Emerging economies top Climate Change Performance Index 2017

Climate ChangeEmerging economies are on top in the Climate Change Performance Index 2017.

Countries of the G20 like India, Argentina and Brazil are leading in the latest Climate Change Performance Index (CCPI) 2017 with Morocco as a frontrunner in Africa, a press release copied to ghanabusinessnews.com has said.

India ranks 20, Argentina at 36 and Brazil stands at 40. They all improved their rankings in the CCPI 2017, it said.

The release noted however, that there is still no big emitter acting in line with the 1.5-2°C limit, therefore the first three ranks are left empty.

France, ranking at number four is leading the table for the first time, profiting from the exceptional diplomacy enabling the Paris Agreement last year. Sweden (5) and the United Kingdom (6) both benefit from promising climate policies established by former governments.

“This year’s CCPI confirms that many EU countries, including the UK, Sweden, Denmark and Germany risk losing their leading role in renewable energy development. Several EU Member States cut back on investments in renewable energy and energy efficiency, questioned agreed long-term mitigation targets or failed to set the necessary policy frame work to deliver on their short-term goals. It will only be a matter of time before they lose the leading positions in the CCPI,” Wendel Trio, Director of Climate Action Network (CAN) Europe was cited as saying in the release.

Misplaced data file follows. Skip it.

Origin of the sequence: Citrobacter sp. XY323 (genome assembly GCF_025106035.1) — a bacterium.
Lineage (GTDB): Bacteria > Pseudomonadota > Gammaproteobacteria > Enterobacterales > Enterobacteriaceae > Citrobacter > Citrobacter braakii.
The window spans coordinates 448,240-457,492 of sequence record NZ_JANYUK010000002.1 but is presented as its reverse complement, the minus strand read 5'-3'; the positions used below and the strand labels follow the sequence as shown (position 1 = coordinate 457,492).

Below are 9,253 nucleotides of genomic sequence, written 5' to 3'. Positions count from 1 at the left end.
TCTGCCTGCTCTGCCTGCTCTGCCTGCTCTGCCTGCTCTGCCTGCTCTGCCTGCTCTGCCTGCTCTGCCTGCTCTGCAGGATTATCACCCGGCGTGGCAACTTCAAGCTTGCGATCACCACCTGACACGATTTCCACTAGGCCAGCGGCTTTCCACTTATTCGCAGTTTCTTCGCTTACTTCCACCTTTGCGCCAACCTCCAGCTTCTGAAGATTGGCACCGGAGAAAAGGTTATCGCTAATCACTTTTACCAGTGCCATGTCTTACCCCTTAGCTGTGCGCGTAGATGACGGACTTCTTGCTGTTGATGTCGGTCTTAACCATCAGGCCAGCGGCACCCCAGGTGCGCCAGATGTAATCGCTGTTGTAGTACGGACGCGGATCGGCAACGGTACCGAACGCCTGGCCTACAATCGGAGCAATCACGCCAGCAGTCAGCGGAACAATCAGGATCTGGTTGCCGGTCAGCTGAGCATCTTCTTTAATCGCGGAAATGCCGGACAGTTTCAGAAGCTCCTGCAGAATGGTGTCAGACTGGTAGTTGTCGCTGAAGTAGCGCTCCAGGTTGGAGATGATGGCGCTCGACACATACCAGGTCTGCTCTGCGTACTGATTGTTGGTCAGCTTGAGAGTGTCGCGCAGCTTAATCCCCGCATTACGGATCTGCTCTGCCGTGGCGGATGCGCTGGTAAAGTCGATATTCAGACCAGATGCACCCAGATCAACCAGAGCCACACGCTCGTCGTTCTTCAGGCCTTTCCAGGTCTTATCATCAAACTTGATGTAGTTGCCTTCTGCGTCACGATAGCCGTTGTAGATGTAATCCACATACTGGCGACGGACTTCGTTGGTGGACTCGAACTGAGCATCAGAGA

“Denmark, the index leader of the last four years, is already experiencing the consequences of its turn-around in climate policy with a dramatic drop in the ranking to place 13 this year. Emerging economies are catching up in the progress of transitioning their energy systems and EU countries have to raise ambition if they want to uphold leading positions. EU Member States soon have an opportunity to change gears by ensuring new policies on renewable energy and energy efficiency will go well beyond the weak proposals the European Commission is currently developing. This will be the litmus test for Europe’s transition,” Trio said.

According to the release, Canada (55), Australia (57) and Japan (60) are in the bottom group (rated “very poor”) of the Index. Japan once again dropped two places as national experts criticize its government for a very poor climate policy. Australia dropped in energy efficiency and is criticized for unambitious climate policies.

It noted that “The performance of the world’s two largest emitters, USA (43) and China (48), is still rated “poor” in the CCPI. The United States lost some ground in almost every Index category and as a result dropped several places.

It added that, “The election results in the USA might pose risks to the speed of the ongoing transition. The election of Donald Trump as president has however not yet had any influence on the policy evaluation presented in CCPI 2017. Despite China being rated “poor”, positive developments are seen thanks to shrinking consumption of coal globally, which resulted in China stopping the construction of 30 coal fired power plants the last year.

The Index was prepared by Germanwatch, an independent development and environmental organisation based in Bonn and Berlin, Germany and Climate Action Network (CAN) Europe, a coalition working on climate and energy issues.

By Pamela Ofori-Boateng

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